After a long day, who has the energy to look up a recipe, judge of its feasibility in a short amount of time, and search for the right ingredients before ever starting to cook?
Like most people, when I was learning to cook I was completely stuck to recipes. While it was a good way to start learning various cooking methods and ingredients, I always ended up feeling frustrated: hard to find particular ingredients or what to do with leftovers…
Nowadays, as people look for quicker and easier ways to prepare their everyday meals at home, more and more are turning away from the rigidity of recipes and try a more spontaneous approach, where measures are approximations and ingredients can be replaced easily. Just like our parents and grandparents could make dinner every night by simply taking the ingredients on hand and cooking them with the techniques they knew.
We all learn by doing, but to make it a true learning experience when preparing a recipe, follow these few tips. Once few principle are understood, wether your are an inexperienced or veteran cook, you’ll be able to spread your culinary wings!
1. Pay attention to quantities: After you measure ingredients, add dry ingredients to the pan in handfuls (even salt can be shaken into the palm of your hand) to get a good feel for each amount. Notice how high liquid comes up in a soup pot, or how thickly oil coats a skillet. After a few times doing this, you’ll be able to eyeball amounts and may not have to measure at all.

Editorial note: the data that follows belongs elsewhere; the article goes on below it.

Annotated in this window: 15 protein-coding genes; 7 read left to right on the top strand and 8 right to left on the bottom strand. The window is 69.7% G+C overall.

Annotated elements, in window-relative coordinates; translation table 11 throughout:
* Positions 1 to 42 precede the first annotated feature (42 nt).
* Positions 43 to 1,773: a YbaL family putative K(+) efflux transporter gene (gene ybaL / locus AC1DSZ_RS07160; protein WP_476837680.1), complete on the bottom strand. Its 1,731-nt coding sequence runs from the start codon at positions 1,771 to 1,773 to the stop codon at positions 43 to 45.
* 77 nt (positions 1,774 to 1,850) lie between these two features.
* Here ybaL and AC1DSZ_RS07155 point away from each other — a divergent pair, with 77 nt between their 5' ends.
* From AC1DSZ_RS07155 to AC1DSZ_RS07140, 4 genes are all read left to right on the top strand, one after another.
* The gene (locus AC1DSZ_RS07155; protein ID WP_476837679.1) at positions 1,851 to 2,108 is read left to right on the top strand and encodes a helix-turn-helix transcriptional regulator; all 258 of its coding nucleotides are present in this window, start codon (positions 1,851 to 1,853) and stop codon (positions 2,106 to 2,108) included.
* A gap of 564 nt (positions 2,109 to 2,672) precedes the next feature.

2. Use all your senses: Most recipes give sensory guidelines for cooking such as “until softened” or “until fragrant.” Pay attention to how ingredients look, smell, and even sound (browning onions will begin to sizzle) and file the info away for future reference.
3. Cook from what you have: rather than going out trying to get what you need to cook and waste time. You only have rice, eggs and soy sauce? Go for an asian-style rice stir-fry! Also learn to cook according to the seasons; there is no point in using imported fruits and vegetables, when you’ll have them fresh from local producers in a few months.
4. Taste as you go: Your taste buds are the best judge of how a recipe will turn out. Don’t be afraid to add a pinch of salt, pepper, or sugar to round out flavors or adjust flavoring agents such as vinegar, herbs, and spices.
5. Practice, practice, practice again: Some of the best dishes are made by accident. When you’re tasting a finished dish, take a moment to analyze it. Is it a little bland for your taste? Too spicy? Do you prefer onions to leeks in a soup? Would you like more cashews in your stir-fry? Maybe you think your roasted veggies would taste better without the herbs. Make a mental note, and next time you make the dish, adjust accordingly. Once you’ve followed a recipe a few times, chances are, you’ll know it by heart. Eventually you ‘ll develop your own tastes for what you think would go together well.